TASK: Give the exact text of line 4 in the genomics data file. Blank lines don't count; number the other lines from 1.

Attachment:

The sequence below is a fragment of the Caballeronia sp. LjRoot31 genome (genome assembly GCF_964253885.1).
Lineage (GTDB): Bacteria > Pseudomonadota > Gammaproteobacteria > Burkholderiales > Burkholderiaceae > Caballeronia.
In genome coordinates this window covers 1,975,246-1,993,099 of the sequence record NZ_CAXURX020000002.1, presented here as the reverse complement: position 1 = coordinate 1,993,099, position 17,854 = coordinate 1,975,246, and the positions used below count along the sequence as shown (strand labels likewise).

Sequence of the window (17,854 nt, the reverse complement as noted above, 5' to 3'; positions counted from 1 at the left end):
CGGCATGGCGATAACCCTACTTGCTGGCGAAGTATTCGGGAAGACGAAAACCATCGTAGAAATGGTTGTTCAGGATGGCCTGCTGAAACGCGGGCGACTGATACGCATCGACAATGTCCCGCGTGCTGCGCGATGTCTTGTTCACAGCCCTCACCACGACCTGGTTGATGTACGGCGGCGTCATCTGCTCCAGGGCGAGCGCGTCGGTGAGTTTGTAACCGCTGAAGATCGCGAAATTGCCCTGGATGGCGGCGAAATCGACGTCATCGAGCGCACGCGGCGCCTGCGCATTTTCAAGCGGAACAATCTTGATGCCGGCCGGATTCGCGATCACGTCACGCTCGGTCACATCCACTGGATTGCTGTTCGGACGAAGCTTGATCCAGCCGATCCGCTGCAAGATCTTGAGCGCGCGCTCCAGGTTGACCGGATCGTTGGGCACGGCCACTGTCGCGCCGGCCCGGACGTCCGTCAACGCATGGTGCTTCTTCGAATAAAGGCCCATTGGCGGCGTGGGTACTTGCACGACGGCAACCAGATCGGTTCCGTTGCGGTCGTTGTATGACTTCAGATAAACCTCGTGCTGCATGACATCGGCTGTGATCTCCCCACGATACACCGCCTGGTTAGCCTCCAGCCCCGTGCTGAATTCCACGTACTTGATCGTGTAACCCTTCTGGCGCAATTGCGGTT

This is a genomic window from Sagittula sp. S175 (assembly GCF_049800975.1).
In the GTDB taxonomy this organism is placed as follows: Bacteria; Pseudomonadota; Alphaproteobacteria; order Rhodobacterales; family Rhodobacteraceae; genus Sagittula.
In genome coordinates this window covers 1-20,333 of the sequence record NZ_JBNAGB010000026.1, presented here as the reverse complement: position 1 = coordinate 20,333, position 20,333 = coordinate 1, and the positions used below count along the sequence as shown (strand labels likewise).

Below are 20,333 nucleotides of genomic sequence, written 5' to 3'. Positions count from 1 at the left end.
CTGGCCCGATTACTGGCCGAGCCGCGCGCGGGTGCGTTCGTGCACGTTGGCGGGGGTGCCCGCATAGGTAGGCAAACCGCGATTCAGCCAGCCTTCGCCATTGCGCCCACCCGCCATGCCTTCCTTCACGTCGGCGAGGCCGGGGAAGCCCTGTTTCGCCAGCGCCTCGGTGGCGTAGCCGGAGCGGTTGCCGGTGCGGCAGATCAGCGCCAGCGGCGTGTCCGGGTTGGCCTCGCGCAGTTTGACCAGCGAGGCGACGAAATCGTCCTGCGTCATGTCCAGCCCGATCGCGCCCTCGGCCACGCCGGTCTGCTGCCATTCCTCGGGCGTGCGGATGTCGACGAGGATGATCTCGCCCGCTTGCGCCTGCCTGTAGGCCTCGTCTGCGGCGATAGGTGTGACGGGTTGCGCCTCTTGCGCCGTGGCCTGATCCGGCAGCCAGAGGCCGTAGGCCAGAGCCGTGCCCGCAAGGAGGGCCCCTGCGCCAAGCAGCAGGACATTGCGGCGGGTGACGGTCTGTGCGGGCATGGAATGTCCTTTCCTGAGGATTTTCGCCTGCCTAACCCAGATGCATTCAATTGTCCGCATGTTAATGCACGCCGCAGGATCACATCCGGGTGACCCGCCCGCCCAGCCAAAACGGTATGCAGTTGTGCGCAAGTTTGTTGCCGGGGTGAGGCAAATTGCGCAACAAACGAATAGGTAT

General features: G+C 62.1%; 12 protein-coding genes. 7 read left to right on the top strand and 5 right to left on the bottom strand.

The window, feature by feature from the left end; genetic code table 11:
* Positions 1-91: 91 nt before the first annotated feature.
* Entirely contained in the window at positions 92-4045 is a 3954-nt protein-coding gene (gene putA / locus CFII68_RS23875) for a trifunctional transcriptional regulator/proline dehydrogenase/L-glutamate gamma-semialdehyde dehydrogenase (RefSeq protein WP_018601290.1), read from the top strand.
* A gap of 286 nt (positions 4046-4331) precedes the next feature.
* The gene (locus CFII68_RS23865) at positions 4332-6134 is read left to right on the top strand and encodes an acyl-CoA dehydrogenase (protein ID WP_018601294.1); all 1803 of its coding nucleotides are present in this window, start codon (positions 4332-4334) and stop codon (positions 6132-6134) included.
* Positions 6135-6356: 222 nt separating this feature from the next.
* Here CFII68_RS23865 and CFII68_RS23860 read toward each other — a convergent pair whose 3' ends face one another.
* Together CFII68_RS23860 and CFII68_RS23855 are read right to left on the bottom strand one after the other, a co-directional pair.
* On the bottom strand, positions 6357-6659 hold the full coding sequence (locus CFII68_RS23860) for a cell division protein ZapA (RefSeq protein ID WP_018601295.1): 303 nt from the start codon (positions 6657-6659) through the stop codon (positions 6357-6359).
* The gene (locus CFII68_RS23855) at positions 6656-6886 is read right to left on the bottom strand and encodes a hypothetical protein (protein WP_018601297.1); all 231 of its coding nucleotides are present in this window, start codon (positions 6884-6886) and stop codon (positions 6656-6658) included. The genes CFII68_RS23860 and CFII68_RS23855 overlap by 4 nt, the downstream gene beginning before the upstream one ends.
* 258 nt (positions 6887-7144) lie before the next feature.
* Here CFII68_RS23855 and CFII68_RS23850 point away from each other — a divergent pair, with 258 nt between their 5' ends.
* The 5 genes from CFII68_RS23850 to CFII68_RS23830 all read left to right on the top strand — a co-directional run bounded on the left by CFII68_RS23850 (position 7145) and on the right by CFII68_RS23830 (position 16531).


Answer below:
Sequence of the window (17,854 nt, the reverse complement as noted above, 5' to 3'; positions counted from 1 at the left end):